Phalangeal Fractures in the Athlete

  • James Logan
  • David Warwick
Part of the In Clinical Practice book series (ICP)


Phalangeal fractures are the most frequently encountered fractures in athletes. The vast majority of phalangeal fractures are intrinsically stable and require little more than a brief period of rest, elevation and splinting. Adjusted conditioning exercises can frequently be continued with minimal discomfort.

This chapter aims to cover the clinical assessment of the suspected finger fracture and required investigations. The principles of safe splintage will be discussed as will the importance of rehabilitation and decision-making with regard to return to play. Surgical strategies for the treatment of these fractures will be described in order to help appreciate what surgery can offer but also the shortcomings. Some understanding of the surgical procedures improves communication between surgeon and sports physician and will help to design appropriate rehabilitation programmes. We dispel the myth that surgical fixation with plate and screws will automatically mean a quicker recovery and return to play.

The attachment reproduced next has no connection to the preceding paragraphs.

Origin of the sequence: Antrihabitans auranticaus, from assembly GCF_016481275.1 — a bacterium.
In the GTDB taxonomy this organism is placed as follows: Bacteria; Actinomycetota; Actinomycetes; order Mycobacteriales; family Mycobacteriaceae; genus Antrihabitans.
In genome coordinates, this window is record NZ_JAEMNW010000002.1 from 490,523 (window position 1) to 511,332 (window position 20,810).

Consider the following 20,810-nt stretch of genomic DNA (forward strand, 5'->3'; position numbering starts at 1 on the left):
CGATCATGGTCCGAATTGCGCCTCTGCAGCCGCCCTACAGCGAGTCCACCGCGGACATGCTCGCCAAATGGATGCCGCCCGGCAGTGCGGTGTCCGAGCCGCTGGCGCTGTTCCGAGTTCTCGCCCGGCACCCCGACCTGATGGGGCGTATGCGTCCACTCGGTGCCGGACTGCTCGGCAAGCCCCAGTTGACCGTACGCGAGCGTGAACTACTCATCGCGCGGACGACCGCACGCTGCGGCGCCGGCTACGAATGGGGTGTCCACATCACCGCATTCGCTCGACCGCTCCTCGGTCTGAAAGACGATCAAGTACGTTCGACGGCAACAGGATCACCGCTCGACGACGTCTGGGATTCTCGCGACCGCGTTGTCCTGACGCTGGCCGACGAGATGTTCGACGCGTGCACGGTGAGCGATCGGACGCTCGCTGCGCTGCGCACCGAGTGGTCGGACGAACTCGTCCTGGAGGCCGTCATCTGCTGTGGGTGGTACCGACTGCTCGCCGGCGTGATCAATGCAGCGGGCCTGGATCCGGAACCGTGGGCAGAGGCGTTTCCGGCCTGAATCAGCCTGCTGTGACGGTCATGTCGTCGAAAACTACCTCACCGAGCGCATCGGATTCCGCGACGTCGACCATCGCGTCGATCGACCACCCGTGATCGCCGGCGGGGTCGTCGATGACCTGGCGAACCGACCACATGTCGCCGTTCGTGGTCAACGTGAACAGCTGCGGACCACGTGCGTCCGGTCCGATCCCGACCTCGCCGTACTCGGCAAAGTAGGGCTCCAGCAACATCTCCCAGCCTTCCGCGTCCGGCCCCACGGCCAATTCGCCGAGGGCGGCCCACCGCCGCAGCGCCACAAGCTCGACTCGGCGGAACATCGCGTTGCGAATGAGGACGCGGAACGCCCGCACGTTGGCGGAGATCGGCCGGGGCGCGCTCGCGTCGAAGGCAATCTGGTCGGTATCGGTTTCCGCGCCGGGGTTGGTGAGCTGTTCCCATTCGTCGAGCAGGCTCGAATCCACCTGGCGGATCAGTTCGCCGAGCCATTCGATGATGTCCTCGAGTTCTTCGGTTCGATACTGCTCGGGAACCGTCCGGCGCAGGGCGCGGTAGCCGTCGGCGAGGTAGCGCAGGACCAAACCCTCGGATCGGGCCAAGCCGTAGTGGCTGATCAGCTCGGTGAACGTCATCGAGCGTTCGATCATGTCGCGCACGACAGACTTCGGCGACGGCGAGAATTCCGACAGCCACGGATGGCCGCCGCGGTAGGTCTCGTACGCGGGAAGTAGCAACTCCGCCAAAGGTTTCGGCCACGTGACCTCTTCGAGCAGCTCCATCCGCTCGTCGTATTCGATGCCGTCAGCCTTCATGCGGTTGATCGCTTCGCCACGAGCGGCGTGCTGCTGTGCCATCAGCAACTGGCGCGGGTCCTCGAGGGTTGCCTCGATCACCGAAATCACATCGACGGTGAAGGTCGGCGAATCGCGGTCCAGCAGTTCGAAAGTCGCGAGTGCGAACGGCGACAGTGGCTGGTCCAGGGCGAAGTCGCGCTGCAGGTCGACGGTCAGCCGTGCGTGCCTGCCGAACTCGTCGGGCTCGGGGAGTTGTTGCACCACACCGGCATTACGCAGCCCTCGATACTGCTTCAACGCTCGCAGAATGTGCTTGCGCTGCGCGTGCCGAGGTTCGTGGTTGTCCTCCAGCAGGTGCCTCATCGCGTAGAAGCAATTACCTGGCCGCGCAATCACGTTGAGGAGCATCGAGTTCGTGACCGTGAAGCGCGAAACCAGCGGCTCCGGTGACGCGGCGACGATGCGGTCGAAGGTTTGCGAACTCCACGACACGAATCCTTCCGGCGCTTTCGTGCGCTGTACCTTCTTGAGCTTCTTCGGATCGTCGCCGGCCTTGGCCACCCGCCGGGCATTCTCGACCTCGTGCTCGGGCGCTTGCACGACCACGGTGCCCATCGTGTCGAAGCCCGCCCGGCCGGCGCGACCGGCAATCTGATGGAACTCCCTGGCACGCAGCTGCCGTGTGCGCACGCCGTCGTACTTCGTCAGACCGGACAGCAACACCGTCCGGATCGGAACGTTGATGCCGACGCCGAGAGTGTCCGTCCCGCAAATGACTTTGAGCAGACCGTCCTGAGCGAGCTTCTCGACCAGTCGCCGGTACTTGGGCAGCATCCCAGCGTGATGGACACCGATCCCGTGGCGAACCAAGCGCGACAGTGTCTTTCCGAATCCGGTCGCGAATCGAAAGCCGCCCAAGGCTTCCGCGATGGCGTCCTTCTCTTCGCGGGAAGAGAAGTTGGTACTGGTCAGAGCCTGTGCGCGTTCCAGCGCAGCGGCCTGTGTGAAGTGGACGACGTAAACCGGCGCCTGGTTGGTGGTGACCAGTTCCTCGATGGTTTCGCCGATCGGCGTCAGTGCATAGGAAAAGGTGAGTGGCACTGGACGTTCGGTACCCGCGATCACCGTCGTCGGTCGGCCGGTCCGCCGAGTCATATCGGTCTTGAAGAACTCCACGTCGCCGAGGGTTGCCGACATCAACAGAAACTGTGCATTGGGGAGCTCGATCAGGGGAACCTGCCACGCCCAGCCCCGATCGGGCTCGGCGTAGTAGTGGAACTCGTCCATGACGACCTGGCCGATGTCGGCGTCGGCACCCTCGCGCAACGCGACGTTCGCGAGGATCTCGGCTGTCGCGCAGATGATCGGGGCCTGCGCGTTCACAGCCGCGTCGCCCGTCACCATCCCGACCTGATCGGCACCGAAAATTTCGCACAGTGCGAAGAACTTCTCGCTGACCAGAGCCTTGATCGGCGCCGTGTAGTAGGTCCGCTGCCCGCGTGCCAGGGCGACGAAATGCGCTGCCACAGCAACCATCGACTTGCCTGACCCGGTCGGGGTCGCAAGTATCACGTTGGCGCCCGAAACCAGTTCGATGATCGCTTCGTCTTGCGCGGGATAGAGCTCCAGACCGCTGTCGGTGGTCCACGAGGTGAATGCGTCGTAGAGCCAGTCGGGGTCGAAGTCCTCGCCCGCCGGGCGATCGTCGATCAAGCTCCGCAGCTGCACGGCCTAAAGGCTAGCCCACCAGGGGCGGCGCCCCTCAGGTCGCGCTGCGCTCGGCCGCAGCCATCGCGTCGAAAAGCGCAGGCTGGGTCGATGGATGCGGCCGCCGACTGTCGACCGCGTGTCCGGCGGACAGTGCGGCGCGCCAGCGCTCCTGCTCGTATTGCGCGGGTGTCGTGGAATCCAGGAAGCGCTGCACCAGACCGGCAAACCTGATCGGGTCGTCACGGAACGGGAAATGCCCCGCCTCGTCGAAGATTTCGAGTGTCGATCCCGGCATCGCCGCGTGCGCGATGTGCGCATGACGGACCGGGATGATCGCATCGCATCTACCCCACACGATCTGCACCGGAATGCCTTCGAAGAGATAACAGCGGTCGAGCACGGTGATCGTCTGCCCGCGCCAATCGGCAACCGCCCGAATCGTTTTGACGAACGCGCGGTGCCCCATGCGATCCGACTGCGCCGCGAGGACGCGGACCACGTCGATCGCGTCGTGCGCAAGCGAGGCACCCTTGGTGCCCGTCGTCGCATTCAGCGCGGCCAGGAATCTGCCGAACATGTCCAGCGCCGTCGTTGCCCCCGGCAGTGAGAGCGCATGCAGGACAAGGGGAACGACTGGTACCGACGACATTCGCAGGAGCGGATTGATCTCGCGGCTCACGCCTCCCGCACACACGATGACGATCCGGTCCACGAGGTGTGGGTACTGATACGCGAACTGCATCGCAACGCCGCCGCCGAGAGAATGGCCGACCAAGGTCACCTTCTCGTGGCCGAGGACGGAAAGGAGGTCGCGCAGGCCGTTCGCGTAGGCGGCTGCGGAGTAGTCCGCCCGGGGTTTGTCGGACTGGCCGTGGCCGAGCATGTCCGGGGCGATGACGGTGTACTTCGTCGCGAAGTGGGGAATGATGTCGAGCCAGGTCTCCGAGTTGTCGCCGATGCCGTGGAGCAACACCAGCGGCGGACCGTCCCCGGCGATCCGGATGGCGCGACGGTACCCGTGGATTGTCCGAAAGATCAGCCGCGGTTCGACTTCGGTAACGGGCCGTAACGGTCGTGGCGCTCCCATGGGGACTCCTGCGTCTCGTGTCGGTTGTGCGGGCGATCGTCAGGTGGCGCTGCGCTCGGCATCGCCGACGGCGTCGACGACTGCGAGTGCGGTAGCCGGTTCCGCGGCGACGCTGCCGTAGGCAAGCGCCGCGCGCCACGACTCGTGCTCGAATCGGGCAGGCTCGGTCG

Phalanx Extra-articular Deformity Stability Early mobilisation Nonoperative Splinting Surgery Stiffness Complications 


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Copyright information

© Springer Nature Switzerland AG 2019

Authors and Affiliations

  • James Logan
    • 1
  • David Warwick
    • 1
  1. 1.Department of OrthopaedicsUniversity Hospital Southampton NHS Foundation TrustSouthamptonUK

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